Polly Wiessner received her PhD in Anthropology and Archaeology from the University of Michigan in 1977. She is currently is a Professor of Anthropology at the University of Utah. Over the past forty years, she has conducted research among the !Kung (Ju/’hoansi) Bushmen of the Kalahari Desert on social networks to reduce risk, and style and social information in material culture.
She is currently studying conversations and activities that take place after dark to understand how extending the day with firelight enhanced human sociality. For the past thirty years, she has carried out ethnohistorical studies among the Enga of highland New Guinea, tracing developments in warfare, ritual, and exchange that occurred from the time from the introduction of the sweet potato some four hundred years ago until present. She has recently studied changes in warfare after the breakdown in many Enga traditions that contained war and the replacement of bows and arrows with high-powered weapons.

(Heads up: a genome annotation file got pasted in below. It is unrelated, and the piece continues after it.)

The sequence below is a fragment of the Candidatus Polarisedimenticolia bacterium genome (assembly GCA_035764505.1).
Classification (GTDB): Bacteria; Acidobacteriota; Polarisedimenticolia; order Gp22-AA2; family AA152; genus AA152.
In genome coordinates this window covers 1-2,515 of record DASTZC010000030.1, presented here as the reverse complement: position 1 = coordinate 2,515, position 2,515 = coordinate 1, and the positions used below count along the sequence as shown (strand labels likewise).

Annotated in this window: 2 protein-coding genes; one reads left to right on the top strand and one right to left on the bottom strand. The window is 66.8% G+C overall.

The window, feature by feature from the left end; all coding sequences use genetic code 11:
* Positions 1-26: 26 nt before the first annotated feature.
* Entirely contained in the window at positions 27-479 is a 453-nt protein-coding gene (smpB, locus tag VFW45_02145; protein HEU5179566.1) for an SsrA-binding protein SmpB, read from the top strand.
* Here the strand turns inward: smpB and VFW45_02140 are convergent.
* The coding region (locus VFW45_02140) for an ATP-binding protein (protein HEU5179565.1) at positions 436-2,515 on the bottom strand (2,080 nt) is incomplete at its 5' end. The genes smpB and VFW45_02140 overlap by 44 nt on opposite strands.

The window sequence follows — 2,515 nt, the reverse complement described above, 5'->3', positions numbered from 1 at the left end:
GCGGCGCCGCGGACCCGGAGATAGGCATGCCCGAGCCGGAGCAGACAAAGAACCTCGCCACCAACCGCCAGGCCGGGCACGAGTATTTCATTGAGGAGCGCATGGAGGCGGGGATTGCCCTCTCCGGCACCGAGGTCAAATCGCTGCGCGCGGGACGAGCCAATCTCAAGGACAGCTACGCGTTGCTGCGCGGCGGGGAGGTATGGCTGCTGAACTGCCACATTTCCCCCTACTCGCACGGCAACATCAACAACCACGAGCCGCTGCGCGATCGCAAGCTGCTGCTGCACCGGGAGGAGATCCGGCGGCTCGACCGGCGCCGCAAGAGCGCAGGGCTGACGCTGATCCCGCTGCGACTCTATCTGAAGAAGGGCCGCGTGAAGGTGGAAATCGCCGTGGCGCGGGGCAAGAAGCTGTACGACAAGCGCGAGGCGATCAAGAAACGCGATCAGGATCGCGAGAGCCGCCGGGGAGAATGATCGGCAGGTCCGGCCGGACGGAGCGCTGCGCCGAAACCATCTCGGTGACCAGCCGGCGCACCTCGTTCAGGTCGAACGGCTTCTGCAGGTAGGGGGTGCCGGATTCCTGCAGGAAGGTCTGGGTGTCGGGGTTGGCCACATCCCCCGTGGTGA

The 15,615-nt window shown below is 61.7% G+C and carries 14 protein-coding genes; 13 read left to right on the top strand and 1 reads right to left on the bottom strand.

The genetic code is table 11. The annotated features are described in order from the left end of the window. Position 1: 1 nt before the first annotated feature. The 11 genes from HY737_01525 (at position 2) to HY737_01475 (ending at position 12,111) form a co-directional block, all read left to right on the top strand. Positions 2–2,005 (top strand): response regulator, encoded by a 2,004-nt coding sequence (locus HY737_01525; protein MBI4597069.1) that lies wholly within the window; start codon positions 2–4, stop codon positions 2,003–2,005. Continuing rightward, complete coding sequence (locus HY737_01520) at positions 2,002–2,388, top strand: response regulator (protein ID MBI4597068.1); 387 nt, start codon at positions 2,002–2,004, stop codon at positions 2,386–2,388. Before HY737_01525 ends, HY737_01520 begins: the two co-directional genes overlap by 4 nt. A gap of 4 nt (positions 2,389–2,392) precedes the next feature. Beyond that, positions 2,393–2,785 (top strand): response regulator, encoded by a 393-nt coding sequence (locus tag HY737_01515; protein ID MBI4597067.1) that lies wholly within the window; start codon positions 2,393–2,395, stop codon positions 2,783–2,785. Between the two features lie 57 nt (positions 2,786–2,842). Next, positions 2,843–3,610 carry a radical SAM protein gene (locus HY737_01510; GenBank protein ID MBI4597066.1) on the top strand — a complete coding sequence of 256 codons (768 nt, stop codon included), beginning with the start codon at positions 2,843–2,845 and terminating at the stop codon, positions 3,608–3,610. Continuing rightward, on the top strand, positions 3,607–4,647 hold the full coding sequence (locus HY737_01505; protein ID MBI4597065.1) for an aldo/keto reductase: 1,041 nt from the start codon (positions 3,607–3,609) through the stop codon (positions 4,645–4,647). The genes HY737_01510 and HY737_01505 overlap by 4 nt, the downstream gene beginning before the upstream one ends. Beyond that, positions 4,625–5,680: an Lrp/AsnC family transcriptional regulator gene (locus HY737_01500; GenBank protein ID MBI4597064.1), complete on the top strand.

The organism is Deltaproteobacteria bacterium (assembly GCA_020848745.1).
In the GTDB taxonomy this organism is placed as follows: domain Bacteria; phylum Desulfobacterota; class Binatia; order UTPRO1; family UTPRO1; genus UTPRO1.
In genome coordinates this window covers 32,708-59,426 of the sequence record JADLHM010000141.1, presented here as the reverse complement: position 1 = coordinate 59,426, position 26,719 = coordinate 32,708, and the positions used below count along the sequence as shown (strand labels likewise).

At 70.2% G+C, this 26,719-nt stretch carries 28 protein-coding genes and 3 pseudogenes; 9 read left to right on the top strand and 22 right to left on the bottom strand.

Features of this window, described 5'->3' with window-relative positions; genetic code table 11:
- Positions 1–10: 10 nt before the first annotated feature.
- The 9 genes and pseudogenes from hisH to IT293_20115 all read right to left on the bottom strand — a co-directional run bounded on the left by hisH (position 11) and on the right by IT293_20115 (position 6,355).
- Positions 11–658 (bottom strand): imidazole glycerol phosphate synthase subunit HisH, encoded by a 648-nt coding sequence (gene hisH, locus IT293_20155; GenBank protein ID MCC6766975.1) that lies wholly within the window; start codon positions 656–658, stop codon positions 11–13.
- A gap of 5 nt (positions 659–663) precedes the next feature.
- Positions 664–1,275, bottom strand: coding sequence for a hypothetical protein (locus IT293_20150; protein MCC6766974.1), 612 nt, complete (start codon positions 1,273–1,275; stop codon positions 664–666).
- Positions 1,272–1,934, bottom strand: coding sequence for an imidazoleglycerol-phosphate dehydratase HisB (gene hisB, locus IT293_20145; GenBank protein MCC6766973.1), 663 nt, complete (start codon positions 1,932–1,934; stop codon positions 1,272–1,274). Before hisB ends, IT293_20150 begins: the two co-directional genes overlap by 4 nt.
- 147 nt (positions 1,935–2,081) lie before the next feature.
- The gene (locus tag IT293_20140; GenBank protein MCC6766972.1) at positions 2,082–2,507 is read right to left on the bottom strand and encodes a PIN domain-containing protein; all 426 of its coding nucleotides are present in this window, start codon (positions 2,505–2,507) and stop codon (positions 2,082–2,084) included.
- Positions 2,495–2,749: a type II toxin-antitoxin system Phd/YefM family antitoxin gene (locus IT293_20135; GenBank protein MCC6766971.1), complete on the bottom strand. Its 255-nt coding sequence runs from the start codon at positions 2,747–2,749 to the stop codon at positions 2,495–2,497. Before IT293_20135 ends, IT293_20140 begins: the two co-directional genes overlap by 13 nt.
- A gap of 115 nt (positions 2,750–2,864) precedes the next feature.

Contributions to Humans & Nature:
- Conscience in the Web of Culture: Seeking the Limits
A response to “What are the connections between culture and conscience?”
- Professor Wiessner at University of Utah
Learn more about Polly Wiessner’s research.